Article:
As brewers restart brewing operations after prolonged shutdown, one of the first considerations will be procuring pitchable quantities of viable yeast. The viability of yeast will suffer markedly when stored longer than 2-3 weeks. Using older stored yeast may result in potential off flavors from autolysis, sluggish or incomplete fermentation, delayed beer production, the presence of unwelcome microbes, and potentially unsaleable beer which translates to lost ingredients, energy, and revenue.
If you need to source new yeast:
- Order new yeast. Be sure to contact your supplier well in advance of anticipated need. Yeast suppliers are also restarting their businesses. Longer than usual wait times for fulfillment of orders and back orders may be common.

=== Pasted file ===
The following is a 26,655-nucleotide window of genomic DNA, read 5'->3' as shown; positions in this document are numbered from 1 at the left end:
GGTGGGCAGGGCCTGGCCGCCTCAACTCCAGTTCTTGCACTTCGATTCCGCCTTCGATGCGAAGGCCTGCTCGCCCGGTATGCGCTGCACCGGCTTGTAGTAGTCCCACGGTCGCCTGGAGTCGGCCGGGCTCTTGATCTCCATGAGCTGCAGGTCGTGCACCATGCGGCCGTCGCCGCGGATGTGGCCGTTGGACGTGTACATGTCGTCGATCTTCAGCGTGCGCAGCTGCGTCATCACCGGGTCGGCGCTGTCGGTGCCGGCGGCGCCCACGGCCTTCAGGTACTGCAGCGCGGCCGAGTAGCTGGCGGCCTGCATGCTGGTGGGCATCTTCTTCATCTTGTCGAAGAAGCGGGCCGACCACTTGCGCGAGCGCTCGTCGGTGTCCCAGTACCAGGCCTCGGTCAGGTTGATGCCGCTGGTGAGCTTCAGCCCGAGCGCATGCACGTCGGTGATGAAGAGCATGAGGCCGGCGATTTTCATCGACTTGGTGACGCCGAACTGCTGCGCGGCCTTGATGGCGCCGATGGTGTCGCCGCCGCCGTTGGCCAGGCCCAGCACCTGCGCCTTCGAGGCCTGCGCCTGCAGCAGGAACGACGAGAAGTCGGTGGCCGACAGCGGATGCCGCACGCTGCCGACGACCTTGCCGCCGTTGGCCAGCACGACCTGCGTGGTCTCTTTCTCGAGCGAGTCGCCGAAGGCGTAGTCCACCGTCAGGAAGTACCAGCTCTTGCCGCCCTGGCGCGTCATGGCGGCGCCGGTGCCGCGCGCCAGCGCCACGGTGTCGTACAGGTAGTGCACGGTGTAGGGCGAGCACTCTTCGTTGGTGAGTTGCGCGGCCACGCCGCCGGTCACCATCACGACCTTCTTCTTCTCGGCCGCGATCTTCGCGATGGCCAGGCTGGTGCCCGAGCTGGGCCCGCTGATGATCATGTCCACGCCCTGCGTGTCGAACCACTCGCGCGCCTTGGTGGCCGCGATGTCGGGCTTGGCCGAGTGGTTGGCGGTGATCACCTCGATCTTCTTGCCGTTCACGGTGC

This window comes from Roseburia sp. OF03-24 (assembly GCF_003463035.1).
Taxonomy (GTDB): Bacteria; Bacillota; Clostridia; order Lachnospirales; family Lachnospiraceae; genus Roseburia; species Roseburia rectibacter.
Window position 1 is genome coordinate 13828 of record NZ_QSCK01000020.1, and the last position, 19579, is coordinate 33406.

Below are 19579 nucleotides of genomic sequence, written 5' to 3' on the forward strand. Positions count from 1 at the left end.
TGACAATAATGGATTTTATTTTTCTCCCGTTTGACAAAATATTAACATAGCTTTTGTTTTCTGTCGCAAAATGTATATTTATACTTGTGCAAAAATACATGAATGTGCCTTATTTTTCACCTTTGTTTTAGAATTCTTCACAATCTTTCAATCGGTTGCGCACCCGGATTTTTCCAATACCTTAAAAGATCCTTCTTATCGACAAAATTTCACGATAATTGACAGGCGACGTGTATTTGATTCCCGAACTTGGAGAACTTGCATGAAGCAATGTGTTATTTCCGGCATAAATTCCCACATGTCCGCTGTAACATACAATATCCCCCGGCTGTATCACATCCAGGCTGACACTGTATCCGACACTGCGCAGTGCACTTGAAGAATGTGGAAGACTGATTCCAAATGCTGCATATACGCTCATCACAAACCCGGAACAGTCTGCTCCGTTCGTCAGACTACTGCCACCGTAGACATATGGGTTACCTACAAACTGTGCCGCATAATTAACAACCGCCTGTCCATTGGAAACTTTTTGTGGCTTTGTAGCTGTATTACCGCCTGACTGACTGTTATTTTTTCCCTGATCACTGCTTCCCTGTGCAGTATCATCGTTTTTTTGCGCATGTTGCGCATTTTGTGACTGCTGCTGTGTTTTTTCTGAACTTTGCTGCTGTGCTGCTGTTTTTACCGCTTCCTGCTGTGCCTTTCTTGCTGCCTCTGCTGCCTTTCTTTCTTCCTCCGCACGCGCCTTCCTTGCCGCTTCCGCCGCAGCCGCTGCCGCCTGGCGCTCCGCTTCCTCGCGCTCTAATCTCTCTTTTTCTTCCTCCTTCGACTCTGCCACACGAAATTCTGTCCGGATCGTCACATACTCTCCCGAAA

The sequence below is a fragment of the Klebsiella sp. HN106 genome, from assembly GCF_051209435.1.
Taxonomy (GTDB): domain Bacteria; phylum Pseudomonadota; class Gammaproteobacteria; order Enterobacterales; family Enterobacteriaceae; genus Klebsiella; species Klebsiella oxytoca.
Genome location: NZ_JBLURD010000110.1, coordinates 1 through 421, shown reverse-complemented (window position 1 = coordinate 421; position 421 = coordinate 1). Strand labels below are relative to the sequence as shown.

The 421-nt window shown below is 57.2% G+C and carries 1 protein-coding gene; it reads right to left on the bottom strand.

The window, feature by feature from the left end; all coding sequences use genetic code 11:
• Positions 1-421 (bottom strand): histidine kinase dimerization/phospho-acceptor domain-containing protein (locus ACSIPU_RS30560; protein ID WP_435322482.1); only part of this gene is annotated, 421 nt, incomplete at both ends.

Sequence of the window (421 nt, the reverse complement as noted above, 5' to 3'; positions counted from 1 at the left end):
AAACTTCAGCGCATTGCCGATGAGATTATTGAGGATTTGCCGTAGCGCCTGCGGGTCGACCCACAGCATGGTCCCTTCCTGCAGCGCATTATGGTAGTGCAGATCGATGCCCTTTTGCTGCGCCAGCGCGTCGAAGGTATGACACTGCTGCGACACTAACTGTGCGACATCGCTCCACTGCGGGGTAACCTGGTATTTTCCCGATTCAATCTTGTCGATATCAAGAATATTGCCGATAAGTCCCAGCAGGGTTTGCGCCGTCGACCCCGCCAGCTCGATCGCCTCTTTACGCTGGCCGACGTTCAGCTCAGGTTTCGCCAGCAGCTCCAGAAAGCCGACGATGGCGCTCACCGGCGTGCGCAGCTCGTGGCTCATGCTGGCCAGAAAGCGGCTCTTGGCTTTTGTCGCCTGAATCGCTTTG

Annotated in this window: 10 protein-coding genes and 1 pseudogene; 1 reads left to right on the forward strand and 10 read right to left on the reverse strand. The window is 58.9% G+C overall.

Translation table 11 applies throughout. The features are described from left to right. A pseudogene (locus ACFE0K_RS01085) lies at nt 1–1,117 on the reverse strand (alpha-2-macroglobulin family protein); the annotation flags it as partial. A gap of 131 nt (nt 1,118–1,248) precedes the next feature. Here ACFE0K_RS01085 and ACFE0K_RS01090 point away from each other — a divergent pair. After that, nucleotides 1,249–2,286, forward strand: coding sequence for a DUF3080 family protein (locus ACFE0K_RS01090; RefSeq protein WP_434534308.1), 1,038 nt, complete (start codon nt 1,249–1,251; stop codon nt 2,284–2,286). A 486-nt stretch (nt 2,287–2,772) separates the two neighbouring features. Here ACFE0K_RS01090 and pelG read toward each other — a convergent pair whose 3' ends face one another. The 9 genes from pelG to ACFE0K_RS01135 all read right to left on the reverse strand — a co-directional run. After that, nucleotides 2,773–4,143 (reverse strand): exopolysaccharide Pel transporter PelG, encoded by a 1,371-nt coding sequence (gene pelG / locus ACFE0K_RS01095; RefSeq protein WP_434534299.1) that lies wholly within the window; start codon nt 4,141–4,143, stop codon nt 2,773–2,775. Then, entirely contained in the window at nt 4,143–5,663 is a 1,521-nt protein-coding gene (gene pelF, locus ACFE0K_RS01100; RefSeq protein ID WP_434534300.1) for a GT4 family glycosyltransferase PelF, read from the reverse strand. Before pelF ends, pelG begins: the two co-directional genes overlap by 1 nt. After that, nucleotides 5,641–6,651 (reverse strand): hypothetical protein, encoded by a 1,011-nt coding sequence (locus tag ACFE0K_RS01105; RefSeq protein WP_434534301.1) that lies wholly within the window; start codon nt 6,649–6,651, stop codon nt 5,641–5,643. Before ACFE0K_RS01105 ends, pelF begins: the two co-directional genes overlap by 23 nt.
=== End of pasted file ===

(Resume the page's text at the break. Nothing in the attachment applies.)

- Source fresh yeast from another trusted brewery until your usual supplier can fulfill your needs. Consider acid washing it before use, especially if your brewery doesn’t have the ability to run microbial lab testing, and as long as you are confident your particular chosen strain will tolerate acid washing without loss of viability. (See additional resources below for more information on yeast washing.)
- Consider using high quality dried yeast if your preferred strains are not available in liquid format.
Once you have new cultures:
- Consider brewing smaller batches of beer to ensure healthy pitchable quantities are on hand.
- When you restart with less yeast than needed to fill a production fermenter, consider serial wort additions to increase volume and cell count.
- Store the yeast at 34-38 degrees Fahrenheit for no more than two weeks.